Sustainability is like a three-legged milking stool; it needs all three legs, otherwise it just won’t work. Three things are necessary for sustainability in farming to succeed – it needs to be socially acceptable, deliver environmental results and it needs to make a profit. For farmers, the last point is particularly critical, and it often gets overlooked. That’s where I come in. The key message I want to get across to farmers about sustainability is that they can make money doing it. And I can put my hand on my heart and truthfully say that I’ve never had a client who hasn’t been able to.
As an independent sustainable food and farming consultant, it’s my job to help farmers improve the sustainability of their business. The media likes to put all the emphasis on the environmental side of sustainability, but if it doesn’t make a profit a business simply cannot carry on prioritising it.
When a farmer contacts me for the first time, they often talk through their past stewardship agreements and the work they’re doing on farm to improve the environment. They’re probably doing all the right things, but sustainability is much bigger than that. I want to know about their carbon footprint, energy consumption, the way they manage their fixed costs, how they’re using their resources, as well the environmental measures they’ve already undertaken. Conversations have a narrow focus to start with, but they quickly broaden out to encompass the whole business.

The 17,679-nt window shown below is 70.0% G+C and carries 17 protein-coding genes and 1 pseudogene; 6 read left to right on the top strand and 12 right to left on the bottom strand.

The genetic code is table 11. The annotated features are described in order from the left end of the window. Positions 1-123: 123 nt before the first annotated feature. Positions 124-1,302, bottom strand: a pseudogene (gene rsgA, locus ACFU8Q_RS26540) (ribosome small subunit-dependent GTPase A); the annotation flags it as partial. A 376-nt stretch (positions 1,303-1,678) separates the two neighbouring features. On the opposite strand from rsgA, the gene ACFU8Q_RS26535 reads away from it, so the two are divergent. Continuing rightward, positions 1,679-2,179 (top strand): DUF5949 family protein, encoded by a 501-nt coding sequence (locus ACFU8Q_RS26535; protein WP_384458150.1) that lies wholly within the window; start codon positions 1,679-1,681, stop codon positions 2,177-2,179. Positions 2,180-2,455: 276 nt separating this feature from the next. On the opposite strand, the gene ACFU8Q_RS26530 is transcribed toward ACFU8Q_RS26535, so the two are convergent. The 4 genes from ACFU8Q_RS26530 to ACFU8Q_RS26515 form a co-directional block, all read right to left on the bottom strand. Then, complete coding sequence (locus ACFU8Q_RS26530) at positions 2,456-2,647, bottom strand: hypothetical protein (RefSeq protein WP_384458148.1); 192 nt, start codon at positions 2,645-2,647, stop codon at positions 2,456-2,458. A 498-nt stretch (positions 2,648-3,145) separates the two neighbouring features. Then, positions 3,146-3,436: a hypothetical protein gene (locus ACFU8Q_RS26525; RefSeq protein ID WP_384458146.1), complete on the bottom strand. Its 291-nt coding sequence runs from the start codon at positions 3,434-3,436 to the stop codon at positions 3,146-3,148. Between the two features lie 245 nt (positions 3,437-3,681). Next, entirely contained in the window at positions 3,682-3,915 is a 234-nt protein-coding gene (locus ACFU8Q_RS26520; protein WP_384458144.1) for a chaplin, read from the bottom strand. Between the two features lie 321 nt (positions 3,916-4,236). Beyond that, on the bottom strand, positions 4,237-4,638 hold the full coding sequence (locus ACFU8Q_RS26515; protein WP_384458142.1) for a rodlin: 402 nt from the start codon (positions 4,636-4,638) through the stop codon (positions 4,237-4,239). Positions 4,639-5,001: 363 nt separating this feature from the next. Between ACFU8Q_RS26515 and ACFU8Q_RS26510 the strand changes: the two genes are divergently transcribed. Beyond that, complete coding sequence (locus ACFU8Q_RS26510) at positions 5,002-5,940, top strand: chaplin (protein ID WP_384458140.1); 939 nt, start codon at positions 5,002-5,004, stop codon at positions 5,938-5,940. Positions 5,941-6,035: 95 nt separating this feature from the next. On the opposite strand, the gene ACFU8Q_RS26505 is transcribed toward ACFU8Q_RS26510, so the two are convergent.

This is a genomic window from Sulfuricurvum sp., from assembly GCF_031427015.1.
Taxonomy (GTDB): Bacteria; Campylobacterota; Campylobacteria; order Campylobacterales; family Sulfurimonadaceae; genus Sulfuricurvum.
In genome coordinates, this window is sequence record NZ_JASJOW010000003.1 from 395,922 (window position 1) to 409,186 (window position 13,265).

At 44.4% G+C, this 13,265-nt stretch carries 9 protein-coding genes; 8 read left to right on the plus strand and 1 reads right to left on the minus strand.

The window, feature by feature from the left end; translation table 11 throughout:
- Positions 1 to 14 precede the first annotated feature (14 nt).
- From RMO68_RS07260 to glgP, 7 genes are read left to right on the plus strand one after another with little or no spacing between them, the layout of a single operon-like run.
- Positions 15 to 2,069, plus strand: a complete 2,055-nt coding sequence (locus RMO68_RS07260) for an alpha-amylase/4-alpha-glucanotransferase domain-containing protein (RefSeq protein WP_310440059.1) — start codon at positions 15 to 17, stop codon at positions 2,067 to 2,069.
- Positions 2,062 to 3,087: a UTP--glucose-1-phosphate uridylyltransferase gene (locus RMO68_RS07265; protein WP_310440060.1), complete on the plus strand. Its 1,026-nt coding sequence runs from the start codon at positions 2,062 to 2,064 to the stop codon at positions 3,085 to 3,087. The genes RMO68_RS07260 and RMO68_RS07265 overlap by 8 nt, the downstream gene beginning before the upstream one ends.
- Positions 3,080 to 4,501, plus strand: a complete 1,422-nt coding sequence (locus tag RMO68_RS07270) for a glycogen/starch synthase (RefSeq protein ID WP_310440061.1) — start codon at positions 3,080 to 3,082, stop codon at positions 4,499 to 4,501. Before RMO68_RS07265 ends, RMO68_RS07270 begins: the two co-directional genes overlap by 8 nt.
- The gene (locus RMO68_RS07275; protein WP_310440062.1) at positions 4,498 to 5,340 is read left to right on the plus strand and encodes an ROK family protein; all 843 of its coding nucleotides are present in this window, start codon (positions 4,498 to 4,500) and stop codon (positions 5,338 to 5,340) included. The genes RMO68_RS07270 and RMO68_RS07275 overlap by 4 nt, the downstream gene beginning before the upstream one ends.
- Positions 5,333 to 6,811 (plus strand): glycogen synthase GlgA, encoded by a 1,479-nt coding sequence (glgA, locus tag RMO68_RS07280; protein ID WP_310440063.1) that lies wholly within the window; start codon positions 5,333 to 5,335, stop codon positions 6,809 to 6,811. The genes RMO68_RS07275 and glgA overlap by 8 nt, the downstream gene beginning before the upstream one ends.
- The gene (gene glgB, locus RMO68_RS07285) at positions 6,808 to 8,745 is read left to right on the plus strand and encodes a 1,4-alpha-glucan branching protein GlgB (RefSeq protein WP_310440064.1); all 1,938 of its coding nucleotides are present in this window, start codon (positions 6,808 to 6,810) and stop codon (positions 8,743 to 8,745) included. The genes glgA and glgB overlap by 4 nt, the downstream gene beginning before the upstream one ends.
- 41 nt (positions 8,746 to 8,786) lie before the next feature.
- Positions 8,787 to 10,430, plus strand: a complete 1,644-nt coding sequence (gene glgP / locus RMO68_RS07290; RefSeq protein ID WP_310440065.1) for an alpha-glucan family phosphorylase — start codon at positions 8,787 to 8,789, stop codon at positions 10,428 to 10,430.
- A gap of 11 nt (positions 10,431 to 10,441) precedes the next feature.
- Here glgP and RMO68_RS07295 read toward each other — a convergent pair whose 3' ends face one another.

Many farmers expect me to come in and recommend seed mixes or specific breeds of tree. But the reality is that every single farm is unique, and while there will be optimum trees and hedgerow plants, the story is much bigger. It’s my job to work out where they are now and how to get to where they want to go.
One of my skills is offering some shortcuts and easy wins that farmers can make early on. For instance, one of the businesses I’m helping in the Resilient and Ready programme has made sizeable savings just from monitoring their diesel consumption and taking steps to reduce it.
Then we move forward, and I show farmers more ways of boosting their performance while saving money. Not only that, but also ways of generating more money as a result of being more sustainable. A longer-term option I often help farmers with is achieving Leaf Marque certification - it’s a big mountain to climb, but once all the plans and policies are in place, the hardest bit is done.
If you’re a farmer and you’re starting to consider what you can do to become more sustainable, the first thing to do is work out where you are now and where you want to be. Don’t listen to the fog that is generated by a lot of the media about agriculture being part of the problem – we have a great opportunity to be part of the solution.